NOTE: ABOVE PRICE INCLUDES £200 SURCHARGE.
The surcharge is refunded upon receipt of the old unit, this must be complete and not stripped with an intact casing - Please contact us for your returns number
There are many different types of LT 77 used in the Land Rover range, the first ones were used in about 1983, these were the suffix D (last digit of the serial number)and were the weakest type. The LT 77 was developed through to the suffix H LT 77S and was last used in 1994. See below for further information on this progression.
The 'short stick' version of the LT77 gearbox was fitted to Discovery. If your gearbox has the following prefix you have a long stick box - 53A, 54A, 55A, 57A, 59A, 63A.
The shortstick boxes come with remote top assembly with reverse switch fitted but you will need to swap over the bellhousing & dowels, transfer case dowels, extension gearstick and diff lock pivot bolt.
The core charge for this unit is £200 (included in the price shown here), refundable on receipt of your exchange unit which must be like for like, complete and not stripped and with the casing intact. Surcharges will apply if your exchange unit is not as detailed above.
The LT 77 was introduced to the Landrover range in approx 1983 with the suffix 'D' box and was developed over the years to the suffix 'H' which was last used in 1994.
The 'D' and 'E' are very similar the only difference being the reverse gear was a little fatter in the E.
When they went from 'E' to 'F' larger layshaft bearings were used.
The 'G' was further improved by all the gear teeth including the pinion getting approx 20% thicker. Also a much wider pump was used to increase the lubrication and cope with the fact that some of the LT 77's were now being supplied oil cooled, ie V8 NAS 90, 3.9 RR Classic and the 3.5 EFI Discos.
The 'H' (termed the LT 77S) was the same as the 'G' in terms of strength but used a different syncro set up called the'Double Syncro', In reality it didn't work much better.
Brand Ashcroft Transmissions OEM / Aftermarket Aftermarket Warranty 12 Months Warranty Lead Time Special Order - Please ask Part Number LT77SS Vehicle For Discovery 1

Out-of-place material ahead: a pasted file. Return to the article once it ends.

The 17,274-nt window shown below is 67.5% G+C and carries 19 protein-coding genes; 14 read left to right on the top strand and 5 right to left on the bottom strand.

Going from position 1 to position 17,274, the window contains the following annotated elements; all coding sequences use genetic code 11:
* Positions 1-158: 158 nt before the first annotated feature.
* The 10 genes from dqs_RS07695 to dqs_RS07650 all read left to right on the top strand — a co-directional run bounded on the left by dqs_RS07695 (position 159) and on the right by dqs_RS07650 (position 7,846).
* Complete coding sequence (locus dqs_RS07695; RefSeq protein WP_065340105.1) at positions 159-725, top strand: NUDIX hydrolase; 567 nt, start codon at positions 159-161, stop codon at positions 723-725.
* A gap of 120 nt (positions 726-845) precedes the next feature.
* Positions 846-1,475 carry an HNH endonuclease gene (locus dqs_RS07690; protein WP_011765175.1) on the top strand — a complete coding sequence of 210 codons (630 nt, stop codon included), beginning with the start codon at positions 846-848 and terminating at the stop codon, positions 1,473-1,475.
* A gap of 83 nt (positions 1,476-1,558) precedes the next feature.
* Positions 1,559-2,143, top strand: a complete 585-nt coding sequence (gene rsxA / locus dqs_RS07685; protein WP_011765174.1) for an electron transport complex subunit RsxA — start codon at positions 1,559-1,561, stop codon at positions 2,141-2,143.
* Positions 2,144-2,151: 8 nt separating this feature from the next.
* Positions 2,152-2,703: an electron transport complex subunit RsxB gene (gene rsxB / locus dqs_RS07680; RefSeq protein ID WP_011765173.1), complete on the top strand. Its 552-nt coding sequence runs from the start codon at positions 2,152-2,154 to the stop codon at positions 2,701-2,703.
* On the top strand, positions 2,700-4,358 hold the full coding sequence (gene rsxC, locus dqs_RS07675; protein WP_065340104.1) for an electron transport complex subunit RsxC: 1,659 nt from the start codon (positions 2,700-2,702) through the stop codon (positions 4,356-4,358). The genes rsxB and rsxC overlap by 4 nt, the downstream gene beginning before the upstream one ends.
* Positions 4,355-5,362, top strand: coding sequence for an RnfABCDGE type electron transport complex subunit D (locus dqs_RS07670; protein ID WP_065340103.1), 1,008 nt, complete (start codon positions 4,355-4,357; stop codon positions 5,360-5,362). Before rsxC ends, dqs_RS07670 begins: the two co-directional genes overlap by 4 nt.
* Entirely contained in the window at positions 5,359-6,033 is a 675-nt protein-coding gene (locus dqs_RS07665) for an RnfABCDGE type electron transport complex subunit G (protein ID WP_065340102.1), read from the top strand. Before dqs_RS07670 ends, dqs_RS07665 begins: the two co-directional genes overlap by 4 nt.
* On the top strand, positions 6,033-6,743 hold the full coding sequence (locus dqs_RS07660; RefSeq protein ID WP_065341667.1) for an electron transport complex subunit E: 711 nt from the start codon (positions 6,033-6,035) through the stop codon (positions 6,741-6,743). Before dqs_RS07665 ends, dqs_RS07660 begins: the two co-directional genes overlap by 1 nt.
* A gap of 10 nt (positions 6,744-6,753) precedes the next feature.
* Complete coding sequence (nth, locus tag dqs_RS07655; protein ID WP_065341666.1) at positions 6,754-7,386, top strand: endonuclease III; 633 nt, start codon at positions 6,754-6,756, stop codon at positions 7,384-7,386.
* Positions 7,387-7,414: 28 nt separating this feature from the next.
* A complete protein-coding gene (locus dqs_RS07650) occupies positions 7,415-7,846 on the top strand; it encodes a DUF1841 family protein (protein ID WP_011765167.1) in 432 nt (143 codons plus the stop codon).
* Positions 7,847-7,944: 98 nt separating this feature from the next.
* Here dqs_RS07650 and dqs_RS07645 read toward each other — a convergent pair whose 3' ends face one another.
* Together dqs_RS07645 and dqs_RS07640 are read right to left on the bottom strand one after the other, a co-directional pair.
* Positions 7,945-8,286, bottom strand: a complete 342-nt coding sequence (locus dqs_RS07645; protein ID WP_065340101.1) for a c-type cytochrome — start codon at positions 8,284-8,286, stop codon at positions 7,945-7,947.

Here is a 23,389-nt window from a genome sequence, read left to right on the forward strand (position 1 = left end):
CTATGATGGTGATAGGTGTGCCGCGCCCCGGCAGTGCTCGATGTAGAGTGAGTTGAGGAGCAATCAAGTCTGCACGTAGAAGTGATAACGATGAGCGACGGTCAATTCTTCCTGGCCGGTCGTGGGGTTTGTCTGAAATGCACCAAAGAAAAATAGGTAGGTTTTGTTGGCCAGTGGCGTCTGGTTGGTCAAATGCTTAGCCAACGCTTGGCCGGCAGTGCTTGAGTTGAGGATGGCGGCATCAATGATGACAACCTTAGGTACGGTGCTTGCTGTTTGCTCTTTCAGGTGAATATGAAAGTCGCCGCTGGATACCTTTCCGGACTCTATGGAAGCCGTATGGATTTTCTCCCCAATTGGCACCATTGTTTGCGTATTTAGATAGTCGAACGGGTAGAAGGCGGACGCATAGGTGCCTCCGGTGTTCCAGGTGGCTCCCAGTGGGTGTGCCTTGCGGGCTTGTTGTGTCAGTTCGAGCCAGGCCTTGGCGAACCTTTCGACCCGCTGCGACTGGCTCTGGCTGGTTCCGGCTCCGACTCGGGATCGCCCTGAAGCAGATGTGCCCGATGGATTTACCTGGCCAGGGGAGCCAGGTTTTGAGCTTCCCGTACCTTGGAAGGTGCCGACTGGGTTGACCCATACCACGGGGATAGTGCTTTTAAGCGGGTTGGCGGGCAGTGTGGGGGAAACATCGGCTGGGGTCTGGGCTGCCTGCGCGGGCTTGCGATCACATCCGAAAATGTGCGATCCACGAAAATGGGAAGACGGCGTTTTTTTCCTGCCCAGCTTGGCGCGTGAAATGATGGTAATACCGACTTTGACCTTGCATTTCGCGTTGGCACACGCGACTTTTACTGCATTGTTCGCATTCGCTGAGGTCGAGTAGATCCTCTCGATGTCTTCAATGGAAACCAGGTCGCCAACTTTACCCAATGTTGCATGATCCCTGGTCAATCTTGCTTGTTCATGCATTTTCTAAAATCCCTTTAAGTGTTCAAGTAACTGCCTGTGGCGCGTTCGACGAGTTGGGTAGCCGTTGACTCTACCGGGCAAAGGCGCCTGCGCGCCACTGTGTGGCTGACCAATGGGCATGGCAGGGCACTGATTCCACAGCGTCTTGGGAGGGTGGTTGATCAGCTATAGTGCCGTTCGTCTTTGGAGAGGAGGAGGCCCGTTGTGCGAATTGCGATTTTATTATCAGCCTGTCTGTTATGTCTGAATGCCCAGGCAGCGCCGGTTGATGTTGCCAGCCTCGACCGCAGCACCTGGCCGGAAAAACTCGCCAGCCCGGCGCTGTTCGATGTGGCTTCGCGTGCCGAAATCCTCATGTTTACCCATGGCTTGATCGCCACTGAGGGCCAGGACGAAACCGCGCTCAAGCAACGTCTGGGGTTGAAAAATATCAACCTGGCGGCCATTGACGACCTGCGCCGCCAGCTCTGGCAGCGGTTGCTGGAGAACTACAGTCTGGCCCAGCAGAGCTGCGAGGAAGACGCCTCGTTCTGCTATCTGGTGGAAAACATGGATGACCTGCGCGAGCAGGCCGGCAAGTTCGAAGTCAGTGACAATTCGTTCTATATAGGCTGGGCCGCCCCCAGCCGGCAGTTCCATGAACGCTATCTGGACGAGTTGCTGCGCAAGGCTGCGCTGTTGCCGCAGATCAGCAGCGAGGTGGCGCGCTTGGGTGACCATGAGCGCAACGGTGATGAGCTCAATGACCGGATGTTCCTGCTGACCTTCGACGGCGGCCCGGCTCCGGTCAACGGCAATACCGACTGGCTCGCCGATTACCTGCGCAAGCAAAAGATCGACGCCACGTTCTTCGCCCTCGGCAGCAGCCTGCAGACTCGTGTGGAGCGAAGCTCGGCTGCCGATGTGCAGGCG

My 200 tdi Discovery is very difficult to change gear from 1st to 2nd or 3rd to 2nd. Why?A common fault with these boxes is a thrust washer in the 1 - 2 synchro assembly splitting in half and blocking movement. Rebuild the gearbox and replace both thrust washers in the 1 - 2 assembly.What oil should I use in my LT77 gearbox?We recommend ATF Dextron 2 or 3.My gearbox rattles on idle, in neutral, with the clutch upThis is very common on Diesel engined vehicles. The clutch friction plate has a ring of springs, which are there to soften the knock of the diesel engine to stop it being transmitted to the driveline. Often especially with a new clutch these springs are quite tight and a lot of the engine knock goes through to the gearbox and makes the gears "chatter" together when the box is in neutral and the clutch up, it goes when the clutch is depressed. This can sound quite bad and does vary from car to car but is not detrimental to the life of the gearbox and we view it as an undesirable characteristic of the LT 77 and R 380 as opposed to a fault with either the gearbox or the clutch.I've just fitted a rebuilt gearbox to my Disco/Defender, the third and fourth shifts are not very good. Why?When you let go of the gearstick on either the LT77 or the R 380 Discovery boxes the stick will spring to the 3 / 4th gate. This gate position is set by the position of the bias plate. This gate position must be adjusted correctly to agree with the selectors in the gearbox to ensure a good gearshift. When we rebuild the boxes we set this position but sometimes it needs fine tuning when in the car. If the shifts to 3rd and 4th are not clean you may want to adjust this plate, to do this first you must drive the vehicle but when shifting into 3 and 4 instead of letting the gearstick go where it wants to go try holding it a little to the left then a little to the right, one way or the other it will drop in nicer. When you have worked this out you can slacken the 4 screws holding the plate and move the plate left or right accordingly to improve the shifts, the holes are elongated to allow some movement.I am familiar with the much talked about mainshaft wear problem on my Defender/Discovery but I don"t know how bad mine is, or if I need to look at replacing my gearbox?The best way of ascertaining the degree of wear is to chock the two front wheels, handbrake off, mainbox in first and jack up a rear wheel. Remove the PTO cover to the left of the handbrake and you will be able to see the gearbox mainshaft in the centre and the transfer case input gear around it. By rocking the handbrake drum you will be able to rock the gear around the shaft thus getting some idea of wear / backlash between the two.I've just fitted a rebuilt gearbox to my defender, the third and fourth shifts are not very good. Why?Most rebuilt gearboxes, including ours, come without the "turret". This the part that the gearstick bolts to. If you pull back the rubber boot on the turret you will reveal two large springs and two adjuster screws and locknuts. The role of these springs and screws is to set the rest position of the gearstick when you let go of it and is referred to as the 3/4 bias setting. When you fit a new gearbox this can sometimes need adjusting to agree with the selector shafts to ensure a clean gearshift. Firstly you need to work out which way to adjust it, to do this drive the vehicle but when shifting into 3 and 4 in stead of letting the gearstick go where it wants to go try holding it a little to the left then a little to the right, one way or the other it will drop in nicer. When you have worked this out you can adjust the screws the springs are resting on to lean the stick left or right until it shifts better.When driving my 200 Tdi Discovery / Range Rover the gearstick has suddenly become very vague and is flapping side to side. Why?Inside the aluminium top cover of the gearbox, which is secured by two large Phillips head screws, you will find two large springs which rest on a L shape steel plate which give your 3rd/4th bias gate position. This L shaped plate is very prone to cracking off where it is bent which will result in you losing the 3rd/4th rest position when in neutral and thus the shifts will become vague. This plate is inexpensive and can be changed with gearbox in situ.The part number of this Bias plate is FRC9340.